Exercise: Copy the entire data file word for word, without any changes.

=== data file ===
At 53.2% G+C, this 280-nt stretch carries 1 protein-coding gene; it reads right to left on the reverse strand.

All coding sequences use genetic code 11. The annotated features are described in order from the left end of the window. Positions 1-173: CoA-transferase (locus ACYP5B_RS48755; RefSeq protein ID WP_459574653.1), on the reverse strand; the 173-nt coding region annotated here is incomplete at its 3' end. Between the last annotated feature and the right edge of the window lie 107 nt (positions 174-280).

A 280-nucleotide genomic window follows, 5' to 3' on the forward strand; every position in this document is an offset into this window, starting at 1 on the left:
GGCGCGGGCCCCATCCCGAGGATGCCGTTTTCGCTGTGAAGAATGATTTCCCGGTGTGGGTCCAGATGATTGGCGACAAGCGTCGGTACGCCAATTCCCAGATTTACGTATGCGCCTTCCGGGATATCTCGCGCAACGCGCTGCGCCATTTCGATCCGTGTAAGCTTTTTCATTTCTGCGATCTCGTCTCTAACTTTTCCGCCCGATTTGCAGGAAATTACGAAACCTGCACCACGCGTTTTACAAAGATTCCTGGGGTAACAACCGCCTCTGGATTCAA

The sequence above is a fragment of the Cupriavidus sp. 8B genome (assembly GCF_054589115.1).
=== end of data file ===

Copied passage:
At 53.2% G+C, this 280-nt stretch carries 1 protein-coding gene; it reads right to left on the reverse strand.

All coding sequences use genetic code 11. The annotated features are described in order from the left end of the window. Positions 1-173: CoA-transferase (locus ACYP5B_RS48755; RefSeq protein ID WP_459574653.1), on the reverse strand; the 173-nt coding region annotated here is incomplete at its 3' end. Between the last annotated feature and the right edge of the window lie 107 nt (positions 174-280).

A 280-nucleotide genomic window follows, 5' to 3' on the forward strand; every position in this document is an offset into this window, starting at 1 on the left:
GGCGCGGGCCCCATCCCGAGGATGCCGTTTTCGCTGTGAAGAATGATTTCCCGGTGTGGGTCCAGATGATTGGCGACAAGCGTCGGTACGCCAATTCCCAGATTTACGTATGCGCCTTCCGGGATATCTCGCGCAACGCGCTGCGCCATTTCGATCCGTGTAAGCTTTTTCATTTCTGCGATCTCGTCTCTAACTTTTCCGCCCGATTTGCAGGAAATTACGAAACCTGCACCACGCGTTTTACAAAGATTCCTGGGGTAACAACCGCCTCTGGATTCAA

The sequence above is a fragment of the Cupriavidus sp. 8B genome (assembly GCF_054589115.1).